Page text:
A Ghost Story (2017)


Directed by: David Lowery
Country: USA

Writer-helmer-editor David Lowery (“Ain't Them Bodies Saints”) delivers one of the most rewarding movies of the year, a psychedelic, indie-style ghost drama that is beautiful and haunting in equal proportions.

Resorting to long shots, which stimulate even more our curiosity, and perfectly composed settings, the director opts for a dead-cold stillness that characterizes an intelligent, layered tale related with a profound sense of loss, despair, and eternity.
By the time we are introduced to C (Casey Affleck) and M (Rooney Mara), a young married couple who just moved into a suburban house in Dallas, we are also presented with a sentence by the acclaimed English writer Virginia Woolf that says: “whatever hour you woke there was a door shutting”.

Actually, after dying unexpectedly in a car accident, a door of light is literally shut for C, who, by choosing to return home, remains confined there for many, many years.

Noises and silences are masterfully conjugated to create tension, while the impactful score by Daniel Hart plays a fundamental role in the discomfort of whether eerie, whether dramatic situations. Moreover, the balance between light and darkness is achieved with artistry and enhances the beautiful cinematography by Andrew Droz Palermo (“You’re Next”).

One of the aspects I liked the most was the basic way the ghost was depicted. And let me tell you that, in the present case, the typical long white sheet with two holes in the head felt creepier than childish. This rambling hollow figure patiently observes M’s grieving process until she abandons the house for good. Before leaving, she places a little piece of paper with something written inside a crack on the wall. The frustrated spirit of C attempts to reach this ‘secret’, even many years later, when several other people went to live in the property. 


On two occasions, the spirit attests all his dissatisfaction and boredom by employing violent manifestations. Firstly, when M brings home a new male friend, and secondly, when a Spanish-speaking family moves into the house.

An unthinkable surprise, perhaps slightly strained, turns up when C communicates with another ghost who keeps waiting in the house next door for someone he doesn’t remember.

A Ghost Story” tests the limits of our intellect and senses, giving us much more to chew on than most of the typical films within the genre. This film looks like something Wim Wenders would do if he had dedicated himself to the infinite solitude of a ghost instead of a fallen angel.

Lowery’s risk-taking effort could easily fall in the ridicule. However, the auteur shaped it brilliantly and the film truly impressed me by entangling, astonishing, and disorienting with its hazy, uncanny, spiritual viewpoint.


Manchester By The Sea (2016)


Directed by Kenneth Lonergan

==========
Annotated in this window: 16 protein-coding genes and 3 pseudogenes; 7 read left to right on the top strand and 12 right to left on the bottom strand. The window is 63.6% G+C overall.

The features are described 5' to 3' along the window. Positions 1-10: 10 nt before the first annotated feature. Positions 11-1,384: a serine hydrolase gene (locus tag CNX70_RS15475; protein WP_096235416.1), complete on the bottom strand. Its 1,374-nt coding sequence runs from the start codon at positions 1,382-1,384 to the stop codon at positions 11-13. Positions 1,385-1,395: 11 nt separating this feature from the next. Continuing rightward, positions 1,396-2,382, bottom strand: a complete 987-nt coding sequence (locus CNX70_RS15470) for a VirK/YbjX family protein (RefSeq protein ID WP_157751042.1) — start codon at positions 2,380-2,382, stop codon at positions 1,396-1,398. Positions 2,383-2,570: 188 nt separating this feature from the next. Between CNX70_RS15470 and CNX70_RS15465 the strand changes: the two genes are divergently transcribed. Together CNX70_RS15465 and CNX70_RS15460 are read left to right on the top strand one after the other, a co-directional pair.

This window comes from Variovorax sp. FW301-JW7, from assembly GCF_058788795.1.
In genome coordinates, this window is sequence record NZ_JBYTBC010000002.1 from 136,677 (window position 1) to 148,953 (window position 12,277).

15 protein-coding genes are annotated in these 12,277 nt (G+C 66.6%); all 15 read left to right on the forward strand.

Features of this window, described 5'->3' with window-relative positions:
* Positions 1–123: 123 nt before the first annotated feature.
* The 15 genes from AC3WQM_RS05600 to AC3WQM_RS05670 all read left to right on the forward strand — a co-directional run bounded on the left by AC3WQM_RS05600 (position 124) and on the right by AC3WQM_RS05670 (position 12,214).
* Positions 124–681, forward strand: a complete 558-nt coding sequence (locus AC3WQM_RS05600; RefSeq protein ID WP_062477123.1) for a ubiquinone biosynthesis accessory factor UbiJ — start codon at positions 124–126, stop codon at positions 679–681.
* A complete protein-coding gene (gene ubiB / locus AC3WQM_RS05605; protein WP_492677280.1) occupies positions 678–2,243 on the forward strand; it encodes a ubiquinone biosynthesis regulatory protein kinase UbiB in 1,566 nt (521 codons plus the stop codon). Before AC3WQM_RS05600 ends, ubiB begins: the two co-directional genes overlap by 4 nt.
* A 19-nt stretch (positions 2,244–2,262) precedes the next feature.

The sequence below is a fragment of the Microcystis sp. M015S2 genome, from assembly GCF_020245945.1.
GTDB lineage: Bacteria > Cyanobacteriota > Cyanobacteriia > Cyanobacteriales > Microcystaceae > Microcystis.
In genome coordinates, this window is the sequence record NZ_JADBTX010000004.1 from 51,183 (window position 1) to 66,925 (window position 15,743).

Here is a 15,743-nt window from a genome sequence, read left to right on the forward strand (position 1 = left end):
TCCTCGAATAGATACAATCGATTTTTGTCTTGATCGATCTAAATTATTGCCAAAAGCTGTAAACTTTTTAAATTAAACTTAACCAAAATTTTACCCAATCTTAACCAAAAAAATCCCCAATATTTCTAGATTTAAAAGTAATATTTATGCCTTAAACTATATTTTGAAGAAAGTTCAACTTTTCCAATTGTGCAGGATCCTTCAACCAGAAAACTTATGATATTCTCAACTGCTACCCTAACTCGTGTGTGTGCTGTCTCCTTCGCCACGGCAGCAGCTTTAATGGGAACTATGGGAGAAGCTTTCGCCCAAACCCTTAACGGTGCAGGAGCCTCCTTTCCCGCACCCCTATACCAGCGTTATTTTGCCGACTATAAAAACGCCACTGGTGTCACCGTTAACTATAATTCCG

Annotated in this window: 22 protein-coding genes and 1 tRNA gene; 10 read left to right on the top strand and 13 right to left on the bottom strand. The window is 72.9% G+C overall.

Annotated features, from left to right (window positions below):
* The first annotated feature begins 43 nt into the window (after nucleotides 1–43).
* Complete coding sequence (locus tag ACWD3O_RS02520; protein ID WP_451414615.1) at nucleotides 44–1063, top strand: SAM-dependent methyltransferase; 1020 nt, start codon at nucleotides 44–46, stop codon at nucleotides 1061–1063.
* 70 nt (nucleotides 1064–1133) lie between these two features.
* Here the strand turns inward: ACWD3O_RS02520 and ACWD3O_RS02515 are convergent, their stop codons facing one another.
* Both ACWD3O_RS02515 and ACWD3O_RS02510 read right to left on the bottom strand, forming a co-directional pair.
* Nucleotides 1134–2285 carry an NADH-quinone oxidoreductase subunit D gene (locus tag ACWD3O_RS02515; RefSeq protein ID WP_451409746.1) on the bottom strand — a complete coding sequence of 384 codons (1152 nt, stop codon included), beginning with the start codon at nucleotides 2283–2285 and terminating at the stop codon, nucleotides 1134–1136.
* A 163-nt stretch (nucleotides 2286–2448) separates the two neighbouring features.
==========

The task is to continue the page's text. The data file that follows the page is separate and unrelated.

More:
Country: USA

Kenneth Lonergan, 54, is a NY writer-director of exceptional class. Having directed only three movies during his career, Lonergan, a graduate of NYU’s Playwriting Program, has gained wide reputation through distinguishable dramas: “You Can Count on Me” (already a classic), “Margaret”, and now his latest “Manchester by the Sea”.

This story centers in Lee Chandler (Casey Affleck), an emotionally devastated man who struggles with guilt, after the death of his three children in a home fire. Lee used to hang out with friends until late night, consuming alcohol and drugs, visibly lacking responsibility regarding the household. 
His wife, Randi (Michelle Williams), disapproving of his conduct, left him without hesitation after the incident.
We find Lee currently living semi-isolated in Boston, where he works as a building superintendent and occasionally picks fights when drinking at pubs.

After receiving a phone call informing that his older brother, Joe (Kyle Chandler), had a heart attack, Lee is forced to return to his little hometown of Manchester-by-the-sea. 
He’ll have the chance to better know his 16-year-old nephew, Patrick (Lucas Hedges), a smart and sensitive kid who attempts to reconnect with his long-gone former-alcoholic mother (Gretchen Mol), after his father’s death.
Lee is surprised as he learns that Joe pointed him as Patrick’s guardian in his will. 
For him, this is a major decision and obstacle since he doesn’t want to return to a place that brings awful memories. Everything gets more complicated when Randi, now re-married, asks to attend Joe’s funeral.

Cleverly conceived and incredibly acted, "Manchester by the Sea" is a compelling examination of painful lives portrayed with a striking sense of truthfulness.
I experienced sympathy, hope, agitation, and then frustration. 
A few humorous moments are brought by Patrick and his girlfriends, contrasting with the grievous state of his uncle and the messy life he seems unable to escape.
The overmuch melodramatic music by Lesley Barber is a minor quibble that doesn’t remove a hair of competence from a heartbreaking tale that's also one of the most inspired dramas of 2016.